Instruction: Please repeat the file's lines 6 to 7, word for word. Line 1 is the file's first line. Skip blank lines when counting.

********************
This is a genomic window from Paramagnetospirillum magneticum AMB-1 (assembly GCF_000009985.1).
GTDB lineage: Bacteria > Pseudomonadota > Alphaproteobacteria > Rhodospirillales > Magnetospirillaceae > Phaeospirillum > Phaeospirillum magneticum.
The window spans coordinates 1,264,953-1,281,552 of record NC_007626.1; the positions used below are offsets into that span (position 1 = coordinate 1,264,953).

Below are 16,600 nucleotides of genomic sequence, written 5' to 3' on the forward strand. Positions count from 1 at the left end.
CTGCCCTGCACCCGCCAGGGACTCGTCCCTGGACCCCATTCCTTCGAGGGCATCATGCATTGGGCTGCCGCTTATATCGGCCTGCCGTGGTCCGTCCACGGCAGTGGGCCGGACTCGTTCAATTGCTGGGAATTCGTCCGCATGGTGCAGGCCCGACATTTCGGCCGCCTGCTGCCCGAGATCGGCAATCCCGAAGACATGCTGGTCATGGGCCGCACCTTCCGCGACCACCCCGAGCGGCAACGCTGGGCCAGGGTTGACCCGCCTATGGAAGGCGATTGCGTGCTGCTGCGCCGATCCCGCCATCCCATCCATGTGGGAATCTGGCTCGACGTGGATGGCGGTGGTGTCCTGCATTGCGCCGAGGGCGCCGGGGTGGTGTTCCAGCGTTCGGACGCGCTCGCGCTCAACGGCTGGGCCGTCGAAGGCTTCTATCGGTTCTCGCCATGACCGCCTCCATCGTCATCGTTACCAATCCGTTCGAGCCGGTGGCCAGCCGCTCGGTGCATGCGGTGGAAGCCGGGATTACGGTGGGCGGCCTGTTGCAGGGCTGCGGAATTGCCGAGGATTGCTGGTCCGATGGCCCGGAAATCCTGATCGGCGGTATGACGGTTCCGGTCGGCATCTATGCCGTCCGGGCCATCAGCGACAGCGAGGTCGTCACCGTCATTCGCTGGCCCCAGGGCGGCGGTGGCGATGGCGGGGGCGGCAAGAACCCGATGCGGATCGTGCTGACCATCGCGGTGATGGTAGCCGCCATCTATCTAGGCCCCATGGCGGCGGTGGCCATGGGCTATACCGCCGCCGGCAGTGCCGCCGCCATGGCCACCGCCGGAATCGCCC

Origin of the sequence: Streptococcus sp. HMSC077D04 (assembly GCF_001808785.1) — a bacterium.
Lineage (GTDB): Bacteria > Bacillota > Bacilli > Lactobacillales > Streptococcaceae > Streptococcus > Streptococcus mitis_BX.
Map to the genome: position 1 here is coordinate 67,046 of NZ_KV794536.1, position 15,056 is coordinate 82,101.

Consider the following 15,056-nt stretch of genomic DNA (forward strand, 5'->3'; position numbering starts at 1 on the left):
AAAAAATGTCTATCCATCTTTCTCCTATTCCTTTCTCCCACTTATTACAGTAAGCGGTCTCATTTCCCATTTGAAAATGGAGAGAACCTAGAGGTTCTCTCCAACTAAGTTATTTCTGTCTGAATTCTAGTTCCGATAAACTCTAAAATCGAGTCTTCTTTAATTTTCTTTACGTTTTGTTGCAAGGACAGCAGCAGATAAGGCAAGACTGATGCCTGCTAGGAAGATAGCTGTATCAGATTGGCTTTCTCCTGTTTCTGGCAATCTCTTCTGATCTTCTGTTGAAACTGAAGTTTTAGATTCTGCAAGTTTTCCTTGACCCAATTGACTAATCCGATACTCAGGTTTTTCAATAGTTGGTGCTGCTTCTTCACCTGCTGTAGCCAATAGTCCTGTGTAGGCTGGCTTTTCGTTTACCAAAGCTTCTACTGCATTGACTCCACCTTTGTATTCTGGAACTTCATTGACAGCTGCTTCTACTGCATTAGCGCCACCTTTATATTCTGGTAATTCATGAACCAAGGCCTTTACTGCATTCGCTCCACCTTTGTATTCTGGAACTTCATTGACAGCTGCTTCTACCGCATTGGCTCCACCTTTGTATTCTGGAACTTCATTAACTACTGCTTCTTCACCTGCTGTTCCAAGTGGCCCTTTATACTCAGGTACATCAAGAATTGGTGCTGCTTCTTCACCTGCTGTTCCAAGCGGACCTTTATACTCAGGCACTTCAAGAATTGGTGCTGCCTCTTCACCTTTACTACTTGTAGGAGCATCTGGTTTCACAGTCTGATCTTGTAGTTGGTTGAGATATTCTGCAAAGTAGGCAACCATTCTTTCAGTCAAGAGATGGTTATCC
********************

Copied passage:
Origin of the sequence: Streptococcus sp. HMSC077D04 (assembly GCF_001808785.1) — a bacterium.
Lineage (GTDB): Bacteria > Bacillota > Bacilli > Lactobacillales > Streptococcaceae > Streptococcus > Streptococcus mitis_BX.